The Sum of No Evil

Category : Hasse's Blog
You can never tell anyone, what’s right, what’s wrong or what to think. When we released the latest TFK studio effort “The sum of no evil”, the critics were more divided than ever, from 10/10, to worst crap ever and that amazes me. Before the recording during the pre-production and the rehearsals, we were all very happy with the material Roine had written for the album. In fact so much that I did’nt even bother to present the song “It’s only my blood” because I did’nt think it suited the rest of the songs. The music written for that album were in my opinion homogeneous and had a “language” of its own. Personally, I think if both Jonas and me would have contributed with material, I guess that would have split up the sound we were going for, at that point. I’m not even sure Tomas song “Flight 999 Brimstone air” fits the formula, even though it’s a funny little melody. As I remember the recording, first of all the surroundings were perfect on the countryside in Skåne (southern Sweden). The studio “Varispeed”, was out of this world with first class equipment, that made the “technical fanatics” Roine and Jonas drool. The atmosphere in the studio was relaxed and positive. If a session did’nt come out as constructive and creative as we would like, we could easily put on “Borat-the movie” (that just had been released on DVD) to get our energy, fantasy and feeling back. I remember take nr.6 of the end section of “Life in motion”, when all of a sudden all 5 of us Roine, Zoltan, Jonas, Tomas and me, were surrounded by magic. All 5 of us transformed into one person and the dynamics and the ritardandos and everything, sounded in my ears perfect.

Even though some of the critics, the album sold very well. After some tough rehearsals with once again a new (temporary for the tour) drummer Pat Mastellotto of King Crimsson, Mr. Mister and The Rembrandts fame, a new sound engineer Paul Deviller (who’s worked with Yes, Stevie Wonder and Bette Middler amongst others) and a new crew, we hit the road. Maybe it was the combination of all the new faces, the limited time of rehearsals, or the complexity of the songs (and the moose of course), that was the reason it took maybe 5-6 gigs before we took off and started to sound good. Onboard the bus, we took off immediately and I think we had a good time all the way to Calais. When we arrived to board the train this time (first time we used the tunnel). The guys at the border saw that we had an American drummer and asked us if he had a working visa for EU. We were totally knocked out by these news and immediately got a flashback of the incident 10 years earlier at the Montreàl airport, on our way to Los Angeles. Of course we had’nt think of that and the custom officers tried to act psychologically correct and talked to us in a very slow and informative way, that we needed a new drummer for the show tonight. There were lots of drummers in England, at least one of them must have the night off and could help us out. After 10-15 minutes of hard discussions, we managed to convince the guys at the border, that Pat ARE GONNA PLAY with us tonight. We jumped onboard the train, where the bus and the trailer already were parked, with approximately 24 seconds before the doors were shut. Once again Chris Squire watched the show together with his wife, who actually bought a t-shirt and did the thumbs up to Brian, who took care of the merchandise. The result of all this, was that Pat and Paul crossed the Swiss border by train, before our show in Pratteln. Since Switzerland is not a member of EU, for some reason they’re quite tough at the border. The venue in Pratteln, I think it’s called “Z2” or “Z7”, is in fact the best venue I’ve ever played at. The top two shows during this tour was the one in Pratteln and the one in Jonas home town Lund, at the club “Mejeriet”.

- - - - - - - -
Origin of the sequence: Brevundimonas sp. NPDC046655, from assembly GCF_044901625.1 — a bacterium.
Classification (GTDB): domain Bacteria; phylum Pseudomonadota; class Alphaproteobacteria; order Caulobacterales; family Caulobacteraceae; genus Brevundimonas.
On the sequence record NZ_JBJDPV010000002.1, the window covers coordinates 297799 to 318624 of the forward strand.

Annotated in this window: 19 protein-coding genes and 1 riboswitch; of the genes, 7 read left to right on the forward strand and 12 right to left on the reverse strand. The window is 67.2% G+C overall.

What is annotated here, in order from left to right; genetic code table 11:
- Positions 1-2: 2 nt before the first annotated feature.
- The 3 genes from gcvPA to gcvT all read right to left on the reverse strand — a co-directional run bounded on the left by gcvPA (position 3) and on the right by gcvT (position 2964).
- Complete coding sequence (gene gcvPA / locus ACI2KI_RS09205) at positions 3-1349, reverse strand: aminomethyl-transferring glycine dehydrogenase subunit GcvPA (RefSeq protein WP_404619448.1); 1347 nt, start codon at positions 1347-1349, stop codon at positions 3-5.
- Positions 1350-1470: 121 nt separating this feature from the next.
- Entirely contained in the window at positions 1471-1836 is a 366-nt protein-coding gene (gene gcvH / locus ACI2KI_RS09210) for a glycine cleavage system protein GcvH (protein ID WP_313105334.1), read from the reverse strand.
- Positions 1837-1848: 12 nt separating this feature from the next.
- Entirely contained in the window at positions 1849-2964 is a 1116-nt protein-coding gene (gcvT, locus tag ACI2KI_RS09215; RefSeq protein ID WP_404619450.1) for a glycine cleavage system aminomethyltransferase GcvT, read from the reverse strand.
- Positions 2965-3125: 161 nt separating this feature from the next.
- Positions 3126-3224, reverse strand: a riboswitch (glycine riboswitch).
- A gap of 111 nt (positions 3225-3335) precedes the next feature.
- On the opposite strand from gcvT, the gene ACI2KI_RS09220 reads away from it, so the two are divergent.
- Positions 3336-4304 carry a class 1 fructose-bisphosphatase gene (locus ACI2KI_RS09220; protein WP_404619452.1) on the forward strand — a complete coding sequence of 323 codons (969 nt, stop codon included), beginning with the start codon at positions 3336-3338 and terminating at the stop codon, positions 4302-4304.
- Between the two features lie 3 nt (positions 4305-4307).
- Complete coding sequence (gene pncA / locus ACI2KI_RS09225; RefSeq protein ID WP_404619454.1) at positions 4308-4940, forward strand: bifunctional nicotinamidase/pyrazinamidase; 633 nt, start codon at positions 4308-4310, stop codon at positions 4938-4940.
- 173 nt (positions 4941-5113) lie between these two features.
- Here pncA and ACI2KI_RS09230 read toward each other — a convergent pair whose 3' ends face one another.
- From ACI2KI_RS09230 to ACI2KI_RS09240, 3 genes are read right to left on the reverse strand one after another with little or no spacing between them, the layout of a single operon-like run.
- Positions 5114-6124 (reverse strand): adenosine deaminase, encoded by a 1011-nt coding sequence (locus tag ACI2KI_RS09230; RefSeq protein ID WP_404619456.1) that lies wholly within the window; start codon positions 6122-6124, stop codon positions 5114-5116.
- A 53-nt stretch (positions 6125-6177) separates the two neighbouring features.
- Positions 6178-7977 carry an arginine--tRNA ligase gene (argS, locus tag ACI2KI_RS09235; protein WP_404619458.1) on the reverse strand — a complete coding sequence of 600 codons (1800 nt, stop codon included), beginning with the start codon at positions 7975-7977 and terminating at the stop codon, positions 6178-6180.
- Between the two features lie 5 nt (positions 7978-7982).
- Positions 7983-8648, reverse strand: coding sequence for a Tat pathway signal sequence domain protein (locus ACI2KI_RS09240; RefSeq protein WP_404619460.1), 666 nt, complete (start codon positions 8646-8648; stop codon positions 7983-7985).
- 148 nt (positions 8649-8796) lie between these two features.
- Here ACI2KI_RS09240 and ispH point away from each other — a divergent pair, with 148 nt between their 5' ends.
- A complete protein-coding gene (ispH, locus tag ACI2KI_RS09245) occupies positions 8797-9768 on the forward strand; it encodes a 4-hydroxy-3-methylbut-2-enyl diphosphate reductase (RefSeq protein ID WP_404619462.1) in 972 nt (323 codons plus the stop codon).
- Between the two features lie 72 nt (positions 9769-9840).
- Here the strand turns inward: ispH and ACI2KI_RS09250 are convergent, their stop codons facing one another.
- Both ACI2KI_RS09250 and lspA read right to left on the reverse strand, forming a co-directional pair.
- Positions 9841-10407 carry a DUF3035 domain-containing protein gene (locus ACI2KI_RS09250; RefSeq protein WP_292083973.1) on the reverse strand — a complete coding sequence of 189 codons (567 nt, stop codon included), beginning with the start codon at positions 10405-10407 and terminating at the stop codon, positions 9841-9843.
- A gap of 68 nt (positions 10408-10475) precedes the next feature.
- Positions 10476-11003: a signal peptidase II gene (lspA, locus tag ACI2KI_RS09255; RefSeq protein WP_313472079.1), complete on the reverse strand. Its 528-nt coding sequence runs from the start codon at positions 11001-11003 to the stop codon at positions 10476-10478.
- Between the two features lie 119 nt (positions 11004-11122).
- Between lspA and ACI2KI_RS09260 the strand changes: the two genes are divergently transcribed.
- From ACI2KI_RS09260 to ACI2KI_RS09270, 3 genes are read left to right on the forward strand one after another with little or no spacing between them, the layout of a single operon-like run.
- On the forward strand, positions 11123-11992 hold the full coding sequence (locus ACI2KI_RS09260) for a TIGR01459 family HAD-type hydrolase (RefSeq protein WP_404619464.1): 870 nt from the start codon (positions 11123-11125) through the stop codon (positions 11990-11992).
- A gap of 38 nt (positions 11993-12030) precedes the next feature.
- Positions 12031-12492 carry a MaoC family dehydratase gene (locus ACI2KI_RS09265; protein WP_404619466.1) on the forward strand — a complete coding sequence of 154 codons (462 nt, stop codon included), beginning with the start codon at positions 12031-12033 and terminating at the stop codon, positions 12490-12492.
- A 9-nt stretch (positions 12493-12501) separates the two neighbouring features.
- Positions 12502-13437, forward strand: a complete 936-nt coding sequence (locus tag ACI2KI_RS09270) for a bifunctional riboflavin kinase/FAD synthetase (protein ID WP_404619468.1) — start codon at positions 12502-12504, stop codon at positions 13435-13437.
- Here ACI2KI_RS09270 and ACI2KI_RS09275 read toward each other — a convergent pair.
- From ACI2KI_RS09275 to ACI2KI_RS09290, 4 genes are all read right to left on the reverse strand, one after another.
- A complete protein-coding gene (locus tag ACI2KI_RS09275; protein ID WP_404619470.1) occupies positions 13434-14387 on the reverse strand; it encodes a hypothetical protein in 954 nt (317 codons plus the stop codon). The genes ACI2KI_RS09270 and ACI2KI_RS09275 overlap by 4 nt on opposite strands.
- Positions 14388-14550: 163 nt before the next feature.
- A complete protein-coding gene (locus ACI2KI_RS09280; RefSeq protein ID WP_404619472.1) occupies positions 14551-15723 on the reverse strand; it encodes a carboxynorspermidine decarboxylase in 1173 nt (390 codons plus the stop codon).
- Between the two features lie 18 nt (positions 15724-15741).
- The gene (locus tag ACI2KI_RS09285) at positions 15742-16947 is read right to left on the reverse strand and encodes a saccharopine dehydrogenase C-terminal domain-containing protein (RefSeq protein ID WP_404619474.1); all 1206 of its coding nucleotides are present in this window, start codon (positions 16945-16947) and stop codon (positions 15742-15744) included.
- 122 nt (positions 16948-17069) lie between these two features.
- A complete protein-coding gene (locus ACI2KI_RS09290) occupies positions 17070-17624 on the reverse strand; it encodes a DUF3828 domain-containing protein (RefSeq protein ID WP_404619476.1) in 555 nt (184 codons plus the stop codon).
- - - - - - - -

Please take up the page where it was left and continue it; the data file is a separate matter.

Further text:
I’m gonna end this blog with a little chat I had with Paul at the bus, after one of the shows. I asked him what it was like to work with people like Stevie Wonder or Yes etc. He had lots of interesting things to tell me. He was the producer for the Yes album “Big Generator” and he told me that Jon Anderson and Chris Squire were not the best of friends at that period. Their working relationship was so infected, that they refused to see or meet each other. They recorded the album and they did’nt meet once. At the end of the day, after the recordings, he had to sit and wait for either Jon or Chris, to record messages they sent to each other. I hope we’ll never come to that point.







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